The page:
Opening on November 8th, the gallery will present an exhibition of new work by the Canadian artist Stan Douglas. On view will be photographs as well as a DVD film installation. This will be the artist's fifth solo exhibition at David Zwirner.

Stan Douglas entitles his latest film "Journey into Fear". The work is based on two feature films by the same title: Norman Foster's 1942 war-time thriller and its remake, shot in Vancouver in 1975, directed by Daniel Mann. Whereas war-and-weapon espionage drives the plot in Foster's original film, Daniel Mann opted to substitute industrial espionage into the storyline of his remake, reflecting the changed world separating the two filmings of "Journey into Fear".

The setting of the 1942 version is the Second World War and the context of the 1975 remake is the 1973 oil crisis. These two events are significant for Stan Douglas' new project because the former initiates and the latter roughly marks a halfway point in the transition from internationalism to globalism; the passage from a world in which power is brokered by politics to one in which finance is the dominant medium of influence and exchange.

Stan Douglas uses as location for his new film a generic cargo vessel, possibly the most utilitarian symbol of globalization. The related photographs exhibited in the gallery depict the Vancouver harbor, a container yard, containers, as well as production stills from the film set: a passenger cabin on a container ship. A 16-foot large panorama of a Vancouver street scene, a portrait of the contemporary global market place, completes the gallery installation.

As is the case with all of his work, Stan Douglas locates "Journey in Fear" into a particular historical moment. That the stage for the global dominance of financial markets was abruptly set by the 1973 oil crisis is proof that, far from being a dead zone between the emancipatory utopias of the 1960s and the protectionist greed of the 1980s, the current distribution of power is the secret "meaning" of the 1970s. [Stan Douglas]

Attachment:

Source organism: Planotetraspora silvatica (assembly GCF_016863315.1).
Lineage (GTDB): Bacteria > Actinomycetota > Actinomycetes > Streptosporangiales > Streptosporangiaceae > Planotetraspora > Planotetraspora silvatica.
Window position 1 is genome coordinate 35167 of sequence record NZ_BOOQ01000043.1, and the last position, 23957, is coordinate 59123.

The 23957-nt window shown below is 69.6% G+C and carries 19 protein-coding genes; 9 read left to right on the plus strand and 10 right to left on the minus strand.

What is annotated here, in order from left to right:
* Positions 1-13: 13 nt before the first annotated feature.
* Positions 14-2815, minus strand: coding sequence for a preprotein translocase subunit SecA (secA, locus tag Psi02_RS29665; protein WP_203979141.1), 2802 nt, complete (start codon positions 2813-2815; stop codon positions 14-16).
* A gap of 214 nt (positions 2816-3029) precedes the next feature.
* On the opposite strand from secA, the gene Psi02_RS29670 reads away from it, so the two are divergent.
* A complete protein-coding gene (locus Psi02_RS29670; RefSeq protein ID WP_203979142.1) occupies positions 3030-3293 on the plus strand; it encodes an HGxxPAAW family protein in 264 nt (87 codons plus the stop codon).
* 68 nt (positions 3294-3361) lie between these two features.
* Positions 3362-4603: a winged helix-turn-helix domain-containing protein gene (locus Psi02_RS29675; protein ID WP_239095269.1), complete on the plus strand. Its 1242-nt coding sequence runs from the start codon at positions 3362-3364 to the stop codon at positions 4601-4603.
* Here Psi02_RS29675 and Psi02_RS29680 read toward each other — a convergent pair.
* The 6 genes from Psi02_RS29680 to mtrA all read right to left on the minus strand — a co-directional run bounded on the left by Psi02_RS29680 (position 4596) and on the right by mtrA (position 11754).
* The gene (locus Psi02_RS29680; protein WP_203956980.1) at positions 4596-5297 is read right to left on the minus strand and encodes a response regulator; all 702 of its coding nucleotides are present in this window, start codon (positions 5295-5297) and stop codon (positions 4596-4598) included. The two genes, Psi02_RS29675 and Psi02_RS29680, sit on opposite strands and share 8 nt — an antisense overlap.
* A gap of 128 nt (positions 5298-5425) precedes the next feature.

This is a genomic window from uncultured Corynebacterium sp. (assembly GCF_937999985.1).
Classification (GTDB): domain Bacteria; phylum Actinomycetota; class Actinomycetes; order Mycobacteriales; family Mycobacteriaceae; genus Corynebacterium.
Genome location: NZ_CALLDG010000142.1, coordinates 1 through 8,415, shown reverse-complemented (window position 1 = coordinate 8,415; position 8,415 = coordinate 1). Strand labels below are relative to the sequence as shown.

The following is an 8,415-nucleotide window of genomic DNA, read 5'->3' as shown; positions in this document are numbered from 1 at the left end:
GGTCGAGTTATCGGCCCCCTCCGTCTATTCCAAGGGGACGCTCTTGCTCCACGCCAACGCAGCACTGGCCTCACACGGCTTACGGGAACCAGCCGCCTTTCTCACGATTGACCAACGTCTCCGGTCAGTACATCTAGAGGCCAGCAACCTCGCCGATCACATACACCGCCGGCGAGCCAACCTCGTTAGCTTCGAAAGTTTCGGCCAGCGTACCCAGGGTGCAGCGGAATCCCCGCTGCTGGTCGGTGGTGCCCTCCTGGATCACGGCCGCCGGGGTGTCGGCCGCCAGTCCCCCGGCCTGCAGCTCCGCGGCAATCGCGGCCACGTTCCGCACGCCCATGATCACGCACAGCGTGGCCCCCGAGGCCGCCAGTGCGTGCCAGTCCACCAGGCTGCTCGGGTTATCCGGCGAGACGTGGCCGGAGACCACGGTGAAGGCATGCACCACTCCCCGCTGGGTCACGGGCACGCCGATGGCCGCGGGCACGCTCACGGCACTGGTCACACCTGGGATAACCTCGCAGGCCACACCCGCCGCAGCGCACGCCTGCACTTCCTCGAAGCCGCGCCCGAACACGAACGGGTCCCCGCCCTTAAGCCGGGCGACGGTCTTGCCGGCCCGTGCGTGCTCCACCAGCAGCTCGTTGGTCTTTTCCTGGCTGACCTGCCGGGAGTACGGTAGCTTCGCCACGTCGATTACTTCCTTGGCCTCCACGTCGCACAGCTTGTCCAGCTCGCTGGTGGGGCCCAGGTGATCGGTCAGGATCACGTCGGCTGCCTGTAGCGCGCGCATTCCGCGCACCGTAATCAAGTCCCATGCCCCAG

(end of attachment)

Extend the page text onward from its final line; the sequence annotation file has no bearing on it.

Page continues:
Stan Douglas' version of "Journey into Fear" leaves the viewer guessing whether it is set in the present or maybe in the 70's. As in earlier works, he does not offer a beginning or an end in this film but rather, he invites the gallery viewer to enter the looped film at any time: A man and a woman are arguing in the cramped cabin of a container ship. The dialogue reveals their tension; something big is at stake. He needs her confidence. He needs to persuade her. She rejects. He offers bribes and threatens murder. But mostly, the two just talk. Their conversation seems to go nowhere and more than that, it appears to go on forever as the film loops between the exterior scenes shot on the ship (are they flashbacks or flash-forwards?) and the interior scenes.

Stan Douglas has created a fixed loop of scenes within the picture track of his work. However, the dialogue accompanying these scenes, changes (almost) endlessly as a computer picks at random from different dialogue possibilities that are lip-synched through a dubbing process. As the scenes and its actions repeat themselves, the dialogue mutates continuously so that it would take days for the exact same scene and dialogue to reappear.

Stan Douglas evokes the 70's as a backdrop for an intense psychological exchange. In his "Journey into Fear", protagonist and antagonist continuously trade places as the claustrophobia of the endless film and dialogue loop contracts until the film finally reveals its true identity, that of a machine. Its repetitions and mutations create a haunting metaphor for the perception of time in modernity. "Journey into Fear" is an endless, cyclical voyage but, when compared with its earlier iterations, one can at least intuit how the future became history. [Stan Douglas]

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